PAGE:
Tyson: Walk into the sea, the song is not-so-secretly the explanation of the album Walk Into The Sea. The whole record was in some ways a broken heart waiting to happen. We finished touring for our first record with the knowledge that most people in the band were about to have some pretty major changes in their life that being in a touring band be a bit harder (families, jobs, moves across the country). For me it left me wondering if the band would actually be able to keep going and if it was worth putting all the time, money and emotional investment into putting out albums and touring. I’m not particularly good at doing things half-assed and I was torn between loving the idea of this band and playing music and knowing that most people where going to have less time to commit to making the record and even if we managed to make the record, there might not be a band to tour behind it. When we started recording I had a good idea of the sequence I wanted for the album, there was just a few gaps where we needed to write some additional songs. For these songs I had very specific ideas in my mind of what I wanted them to sound like and what I was going to write about. Walk Into The Sea was one of the last of these songs. The melody was one of those things that I just kept playing for a long time when I was home alone lazily playing guitar. So once it came time to finish the album, it felt like a bit of constant in my mind and it played nicely into the idea I had for the album. As I mentioned above, I wasn’t sure who all would be available to play on the album and at one point it seemed like it would be fitting to end the album with a sparse simple song with just myself and Jeanette Stewart playing on it. Of course, as the story goes, when everything was looking grim, everyone came together to make making music make sense again and the little acoustic song I initially recorded solo got filled out with lovely banjo and strings and horns and glockenspiel.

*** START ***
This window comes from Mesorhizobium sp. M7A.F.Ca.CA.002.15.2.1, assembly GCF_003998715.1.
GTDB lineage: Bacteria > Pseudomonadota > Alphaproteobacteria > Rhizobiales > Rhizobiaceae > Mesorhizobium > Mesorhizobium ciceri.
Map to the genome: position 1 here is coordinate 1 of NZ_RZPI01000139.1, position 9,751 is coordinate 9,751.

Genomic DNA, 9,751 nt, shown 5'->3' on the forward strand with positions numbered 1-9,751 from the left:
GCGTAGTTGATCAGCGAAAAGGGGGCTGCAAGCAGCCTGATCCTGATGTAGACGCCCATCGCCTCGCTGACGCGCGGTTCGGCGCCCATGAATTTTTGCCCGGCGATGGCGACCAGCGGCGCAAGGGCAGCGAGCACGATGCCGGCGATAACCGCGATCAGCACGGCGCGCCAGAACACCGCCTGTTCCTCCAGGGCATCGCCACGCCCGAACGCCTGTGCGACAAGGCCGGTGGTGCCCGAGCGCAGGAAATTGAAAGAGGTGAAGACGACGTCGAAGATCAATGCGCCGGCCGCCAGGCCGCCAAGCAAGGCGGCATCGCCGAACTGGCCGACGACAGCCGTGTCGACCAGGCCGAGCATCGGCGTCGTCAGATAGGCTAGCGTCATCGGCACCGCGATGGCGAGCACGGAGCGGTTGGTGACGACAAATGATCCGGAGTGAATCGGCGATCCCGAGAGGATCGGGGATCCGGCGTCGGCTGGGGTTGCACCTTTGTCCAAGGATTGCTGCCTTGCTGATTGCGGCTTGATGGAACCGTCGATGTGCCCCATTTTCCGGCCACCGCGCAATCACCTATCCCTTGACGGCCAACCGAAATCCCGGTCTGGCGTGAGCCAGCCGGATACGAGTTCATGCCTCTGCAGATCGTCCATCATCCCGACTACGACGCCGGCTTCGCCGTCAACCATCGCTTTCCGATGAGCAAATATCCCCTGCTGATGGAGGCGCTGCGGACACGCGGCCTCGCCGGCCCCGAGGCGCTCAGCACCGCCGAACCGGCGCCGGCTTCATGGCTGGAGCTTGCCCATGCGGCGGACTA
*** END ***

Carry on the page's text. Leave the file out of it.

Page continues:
‘Dirt beneath our daydreams’... you may find this comparison a little strange and it is meant as a compliment…. for me, the way it is delivered and the arrangements make it sound as if Serge Gainsbourg was making indie pop music? Does this comparison offend you or delight you?

Tyson: I’d never really thought of it that way, but that does put a smile on my face. I’ve never dedicated much time to Gainsbourg’s music, but he’s been one of those people who always epitomizes something a bit more cool and bit beyond what most people do with their music. He’s a bit of a mythic character whose music seems to come on at friends’ places late at night and I always think it’s something new and hip, then I just realize, no, that’s just Serge….as timeless as ever. So I take that as a huge compliment. Thank you very much. Obviously I’ve grown up on a lot Canadian and American indie pop and sometimes it seems hard to shake that no matter how hard I try, so it’s great that seems to mix together to make something you would compare to Serge.

In practice what does it mean to be in a Canadian independent band? artistic freedom? DIY ethos? business acumen?....etc?

Tyson: In our case, I think it means accepting that we are doing it because it’s what we love doing and seem to want to keep doing even if it pays off financially or not. Particularly being from where we are, you have to tour extensively catch people’s attention and that can be pretty intense. Otherwise there is a strong workman-like DIY ethos that exists amongst the indie labels and bands across Canada. It’s really funny returning from the UK, now that we’ve experienced the leisurely 1 to 3 hour drives between shows over there, touring Canada seems rather ridiculous. On average we likely have to drive 5 or 6 hours between shows on the way. when we tour Canada it always involves at least a couple 14 hour drives. It really is a bit of a ridiculous proposition, but at the same time it is something us and many of our friends in bands completely love doing. A reason for that is the strong sense of community that stretches across Canada for many bands and labels here. For us, and many musicians that we have gotten to know, being a Canadian independent band is being part of a weird and wonderful tiny small town that exists in isolated pockets of every city and province in our country. It is really amazing how there is a great sense of community amongst many of the bands we know across Canada. In many cities across Canada arriving at the venue we play at or the neighbourhood our friends live in feels a bit like arriving home at Amigo’s (our local venue) or Riversdale or Nutana (the neighbourhoods a few of us live in).